- Victor Vescovo
- / first
- United States ()
The first man – as well as the first person overall – to reach extremes on land, sea and air is Victor Vescovo (USA), who summitted Mount Everest (the highest point on Earth) on 24 May 2010, dived to the Challenger Deep (the deepest point on Earth) on 28 April 2019, and ventured to space (crossing the 100-km-high Kármán Line) as part of the Blue Origin NS-21 mission on 4 June 2022.
Vescovo completed the trio of extreme journeys in 12 years 11 days.
Situated in the Himalayas between Nepal and Tibet, China, Mount Everest is the highest point on Earth, rising to 8,848.8 m (29,031 ft) above sea level. The Challenger Deep is located 10,934 m (35,872 ft) below sea level at the bottom of the Mariana Trench in the Pacific Ocean, south-west of Guam. The Kármán Line is generally accepted as the starting point of space, 100 km (62 mi) above Earth's surface.
The retired naval officer-turned explorer became the first person to descend to the deepest point of each of Earth's five oceans, as part of his Five Deeps Expedition between 19 December 2018 and 24 August 2019. Repeated dives of the Challenger Deep by Vescovo in his deep-sea submersible Limiting Factor has allowed reams of new data to be gathered and the precise depth of the ocean trench to be recalculated. One of those descents, on 5 March 2021, entailed Vescovo spending 4 hours 15 minutes on the seabed and covering 4.634 km (2.88 mi) – along with fellow adventurer Hamish Harding (UK) – which represents both the longest duration and longest distance traversed at full ocean depth.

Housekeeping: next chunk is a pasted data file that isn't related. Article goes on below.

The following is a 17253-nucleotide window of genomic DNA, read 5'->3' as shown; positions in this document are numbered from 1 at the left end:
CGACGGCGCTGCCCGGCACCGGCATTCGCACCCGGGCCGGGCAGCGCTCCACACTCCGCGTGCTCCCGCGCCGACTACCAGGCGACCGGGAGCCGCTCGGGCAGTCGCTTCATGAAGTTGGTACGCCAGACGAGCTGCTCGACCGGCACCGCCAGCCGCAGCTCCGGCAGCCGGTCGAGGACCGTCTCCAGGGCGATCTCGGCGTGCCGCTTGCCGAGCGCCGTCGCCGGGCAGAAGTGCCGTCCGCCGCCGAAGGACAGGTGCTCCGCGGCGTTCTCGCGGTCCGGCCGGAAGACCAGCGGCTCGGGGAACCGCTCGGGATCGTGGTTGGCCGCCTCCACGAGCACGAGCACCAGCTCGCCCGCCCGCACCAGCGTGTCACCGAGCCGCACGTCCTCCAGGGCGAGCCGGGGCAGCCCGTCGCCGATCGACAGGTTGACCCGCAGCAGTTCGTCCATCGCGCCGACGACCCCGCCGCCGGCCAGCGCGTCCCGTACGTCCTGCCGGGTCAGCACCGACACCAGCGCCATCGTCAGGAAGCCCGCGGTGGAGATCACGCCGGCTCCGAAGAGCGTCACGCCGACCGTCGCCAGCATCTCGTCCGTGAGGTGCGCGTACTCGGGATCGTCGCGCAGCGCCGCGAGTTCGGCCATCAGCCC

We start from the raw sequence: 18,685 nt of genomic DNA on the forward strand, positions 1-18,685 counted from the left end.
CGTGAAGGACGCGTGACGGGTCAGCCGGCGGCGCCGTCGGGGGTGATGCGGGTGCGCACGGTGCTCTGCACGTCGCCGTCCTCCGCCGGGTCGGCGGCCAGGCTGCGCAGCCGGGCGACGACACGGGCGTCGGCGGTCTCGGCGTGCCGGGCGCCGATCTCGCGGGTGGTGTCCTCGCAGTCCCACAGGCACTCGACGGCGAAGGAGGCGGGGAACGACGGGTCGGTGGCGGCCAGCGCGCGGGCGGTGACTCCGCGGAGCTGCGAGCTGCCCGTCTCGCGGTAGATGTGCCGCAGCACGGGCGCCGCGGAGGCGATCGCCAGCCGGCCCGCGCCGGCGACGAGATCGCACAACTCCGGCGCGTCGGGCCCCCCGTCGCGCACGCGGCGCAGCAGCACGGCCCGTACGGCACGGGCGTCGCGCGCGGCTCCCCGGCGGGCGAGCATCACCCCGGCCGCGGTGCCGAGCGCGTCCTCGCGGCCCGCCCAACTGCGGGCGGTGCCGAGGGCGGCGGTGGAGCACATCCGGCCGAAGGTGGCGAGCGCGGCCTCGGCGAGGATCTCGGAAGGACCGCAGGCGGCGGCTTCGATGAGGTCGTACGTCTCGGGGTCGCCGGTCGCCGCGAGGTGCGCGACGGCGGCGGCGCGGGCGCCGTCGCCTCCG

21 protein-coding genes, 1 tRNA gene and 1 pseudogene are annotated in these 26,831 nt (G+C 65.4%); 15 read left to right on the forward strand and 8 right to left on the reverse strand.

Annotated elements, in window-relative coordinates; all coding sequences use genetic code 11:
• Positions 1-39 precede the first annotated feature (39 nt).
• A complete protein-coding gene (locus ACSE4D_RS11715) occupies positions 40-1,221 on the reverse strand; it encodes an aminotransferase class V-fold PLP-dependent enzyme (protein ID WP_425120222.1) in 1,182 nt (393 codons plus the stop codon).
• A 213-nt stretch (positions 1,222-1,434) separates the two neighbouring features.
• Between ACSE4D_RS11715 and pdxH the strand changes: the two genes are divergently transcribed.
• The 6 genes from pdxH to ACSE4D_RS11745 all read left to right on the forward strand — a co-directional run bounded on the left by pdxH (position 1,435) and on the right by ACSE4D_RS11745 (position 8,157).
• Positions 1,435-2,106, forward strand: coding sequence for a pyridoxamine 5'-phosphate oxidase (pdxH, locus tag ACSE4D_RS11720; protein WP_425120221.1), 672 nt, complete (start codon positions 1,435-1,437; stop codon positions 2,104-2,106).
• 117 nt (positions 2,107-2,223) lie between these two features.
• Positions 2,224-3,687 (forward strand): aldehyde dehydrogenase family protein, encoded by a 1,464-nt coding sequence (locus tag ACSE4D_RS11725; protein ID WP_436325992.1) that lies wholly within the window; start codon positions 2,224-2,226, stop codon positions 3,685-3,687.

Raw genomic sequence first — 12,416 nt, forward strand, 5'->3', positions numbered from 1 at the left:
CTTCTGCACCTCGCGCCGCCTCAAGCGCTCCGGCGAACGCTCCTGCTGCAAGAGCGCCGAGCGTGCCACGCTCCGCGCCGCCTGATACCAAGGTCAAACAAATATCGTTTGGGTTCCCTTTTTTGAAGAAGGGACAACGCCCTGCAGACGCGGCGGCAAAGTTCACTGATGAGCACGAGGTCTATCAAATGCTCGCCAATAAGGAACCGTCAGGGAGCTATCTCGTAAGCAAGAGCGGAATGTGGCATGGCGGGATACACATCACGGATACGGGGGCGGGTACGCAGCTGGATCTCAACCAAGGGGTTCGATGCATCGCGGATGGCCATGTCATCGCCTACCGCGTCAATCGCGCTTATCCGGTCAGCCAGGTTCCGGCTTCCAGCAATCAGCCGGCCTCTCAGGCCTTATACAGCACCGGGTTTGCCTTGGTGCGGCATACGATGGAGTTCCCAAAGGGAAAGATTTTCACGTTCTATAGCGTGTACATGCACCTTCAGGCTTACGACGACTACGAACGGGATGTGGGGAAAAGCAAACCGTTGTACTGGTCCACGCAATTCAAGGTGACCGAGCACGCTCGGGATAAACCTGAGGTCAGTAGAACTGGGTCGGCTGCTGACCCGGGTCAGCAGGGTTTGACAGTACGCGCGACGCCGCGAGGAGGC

On 4 June 2022, Vescovo joined the crew of Blue Origin mission NS-21, along with Victor Correa Hespanha, Katya Echazarreta, Jaison Robinson, Hamish Harding (who previously accompanied Vescovo to the Challenger Deep) and Evan Dick. Taking off from Texas, USA, at 13:25 UTC in a New Shepard rocket, the crew capsule reached an apogee of 351,185 ft (107 km) above mean sea level. The total flight lasted just over 10 minutes.